BITRE | Working paper 74 market since ‘major financial institutions and their clients are expressing increasing willingness to invest billions of dollars in roads and airports’ (Mineta 2006). Mineta’s successor, Mary Peters, has upped the ante considerably on use of PPPs, suggesting that using such partnerships are necessary and not an option: 14 Attracting private sector participation and deploying market-based solutions to our transportation problems is not simply a laudable objective; it’s a necessity. And it requires us in the Federal Highway Administration to adjust the way we approach our Federal-aid mission (Yakowenko 2007, Slide 4). However, there are important trade-offs in policy application and private sector financial returns in private sector provision, whether that provision occurs through more traditional private toll roads The challenge of optimising the network is increased when PPP provision is adopted, as it alienates part of the network and reduces flexibility of network management. or whether it be the ‘innovative’ PPP projects. As we noted with the Dulles Greenway example, there is a major issue of applying PPP financing while also supplying a public amenity with politically-acceptable tolls. Flat tolls are one political and regulatory challenge; a much greater challenge arises when managing road usage with targeted instruments such as congestion charging. A specific complication (or sensitivity) is the variable charge, which is naturally set highest during periods of peak demand. In this context, the PPP seeks to protect public and private interests. While it may seem straightforward to create a contract between public and private sectors that allowed for variable charges, there are a number of difficulties: • With the cost and performance characteristics of the technology changing so rapidly, it is extremely difficult to draw up a contract that anticipates the range of likely outcomes and ensures that benefits of technological developments can be shared with the community. Few, if any, road authorities are in a position to confidently anticipate the developments in technology over the period for which the road segment is held in private hands. While renegotiation of contracts is always an option, this is invariably costly and not necessarily successful. In fact, renegotiation of contracts is widely regarded as a sign of failure of the original negotiation. • The benefits from congestion charging depend critically on the impact of the charges on the remainder of the network. If such charges encourage ‘rat running’, or diverting to uncharged andoften lower standard roads, then the community may be worse off. Optimising network use is quite challenging in itself when ownership is concentrated. However, the magnitude of the challenge increases significantly when part of the network has been alienated and is beyond the direct control of the road authorities. While contracts will usually be written with a view to ensuring coordination of the network, it is inevitable that all changes in circumstances cannot be fully anticipated. A policy issue, therefore, is that the use of PPPs for parts of the road network may constrain public authorities in adopting an optimal mix of road traffic management options (including congestion charging).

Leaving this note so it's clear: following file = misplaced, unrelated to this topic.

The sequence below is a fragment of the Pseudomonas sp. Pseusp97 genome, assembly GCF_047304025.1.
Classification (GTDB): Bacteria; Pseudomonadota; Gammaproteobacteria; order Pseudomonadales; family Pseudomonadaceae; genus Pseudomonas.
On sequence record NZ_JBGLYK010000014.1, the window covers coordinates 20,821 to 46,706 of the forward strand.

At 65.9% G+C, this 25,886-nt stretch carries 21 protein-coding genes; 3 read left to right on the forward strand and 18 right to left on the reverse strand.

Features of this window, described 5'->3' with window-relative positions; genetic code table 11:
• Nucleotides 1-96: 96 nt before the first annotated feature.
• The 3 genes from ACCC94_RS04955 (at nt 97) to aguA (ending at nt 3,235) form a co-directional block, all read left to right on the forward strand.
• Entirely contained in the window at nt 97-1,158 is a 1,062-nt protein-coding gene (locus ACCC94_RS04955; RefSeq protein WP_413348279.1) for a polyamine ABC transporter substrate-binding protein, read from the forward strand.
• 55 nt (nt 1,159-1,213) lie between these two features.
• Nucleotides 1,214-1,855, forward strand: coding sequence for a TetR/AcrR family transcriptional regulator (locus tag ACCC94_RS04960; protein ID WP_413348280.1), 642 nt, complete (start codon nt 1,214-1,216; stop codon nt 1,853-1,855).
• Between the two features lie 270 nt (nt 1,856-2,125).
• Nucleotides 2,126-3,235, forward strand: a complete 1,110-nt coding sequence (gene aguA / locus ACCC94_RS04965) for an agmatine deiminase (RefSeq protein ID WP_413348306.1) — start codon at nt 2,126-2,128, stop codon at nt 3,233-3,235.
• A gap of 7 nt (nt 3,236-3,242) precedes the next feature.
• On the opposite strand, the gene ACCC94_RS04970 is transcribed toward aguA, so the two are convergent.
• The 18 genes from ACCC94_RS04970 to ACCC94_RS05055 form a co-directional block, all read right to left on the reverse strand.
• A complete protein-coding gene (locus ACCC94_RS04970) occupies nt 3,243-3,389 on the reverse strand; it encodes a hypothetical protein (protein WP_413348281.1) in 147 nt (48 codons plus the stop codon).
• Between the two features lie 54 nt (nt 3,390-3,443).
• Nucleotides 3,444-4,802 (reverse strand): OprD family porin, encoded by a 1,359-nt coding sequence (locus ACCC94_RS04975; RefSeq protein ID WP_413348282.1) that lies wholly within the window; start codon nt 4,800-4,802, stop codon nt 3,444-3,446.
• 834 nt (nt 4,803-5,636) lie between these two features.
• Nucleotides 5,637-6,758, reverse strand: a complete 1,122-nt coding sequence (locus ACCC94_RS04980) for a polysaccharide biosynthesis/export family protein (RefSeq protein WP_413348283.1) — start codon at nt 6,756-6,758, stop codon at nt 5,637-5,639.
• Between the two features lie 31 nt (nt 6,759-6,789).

Chapter 2 | Prevailing strategies to manage congestion A case in point is 91 Express Lanes. Orange County had found itself powerless to prevent the deterioration of the alternative (free) SR-91 Freeway, adjacent to the private 91 Express Lanes. Through removing the facility from private ownership, Orange and Riverside County public officials are now able to adopt a network approach to the road facilities, coordinating improvements for both the toll road and the Freeway. Riverside County’s sales tax has been increased to pay for improvements in SR92 Freeway. Non-compete clauses have also been a feature of the road PPPs in Sydney and Melbourne. These can severely constrain road authorities attempting to take an integrated approach to management of the road network. An important downside of PPPs is that they constrain authorities in taking a coordinated network-wide approach to traffic management. 2.2 Better utilisation of the available space The performance of a road is not only a function of its physical capacity but also of how that capacity is utilised. For instance, the NSW RTA reports that reductions in travel time have been achieved in the urban Sydney area through intersection upgrades and improved access to major roads on corridors and at specific locations (NSW RTA 2006, p. 28). The appropriate application of technology can also be a major factor in the more efficient utilisation of existing capacity, thereby (effectively) expanding network capacity. 6 Intelligent transport systems (ITS) is the umbrella term applied to that technology. It can be used in both recurrent (excess demand based) congestion and in non-recurrent (caused notably by road accidents) congestion. Application of new technology The most significant factor in ensuring efficient utilisation of the network has been the continuing development and application of new technology, particularly intelligent transport systems (ITS). These systems cover a broad range but can generally be defined as follows: … the integrated application of computer, sensor, electronics and communications technologies along with transport management strategies to provide an integrated, safer, more efficient and more sustainable surface transport system (An Roinn Iompair 2006, p. 3) This generally refers to the technology developed to monitor traffic and network performance, to facilitate strategic responses by road managers and to enable realtime communication with impacted parties. For instance, the Sydney Coordinated Adaptive Traffic System (SCATS) is estimated to reduce ‘stops’ by 40 per cent and travel time by 20 per cent, resulting in an associated 12 per cent reduction in fuel usage. 7 6. While technology can be utilised to manage demand, such as through the imposition of charges, the focus in this section is on technology to effectively expand capacity. 7. For more details, see Tyco Integrated Systems (undated). 15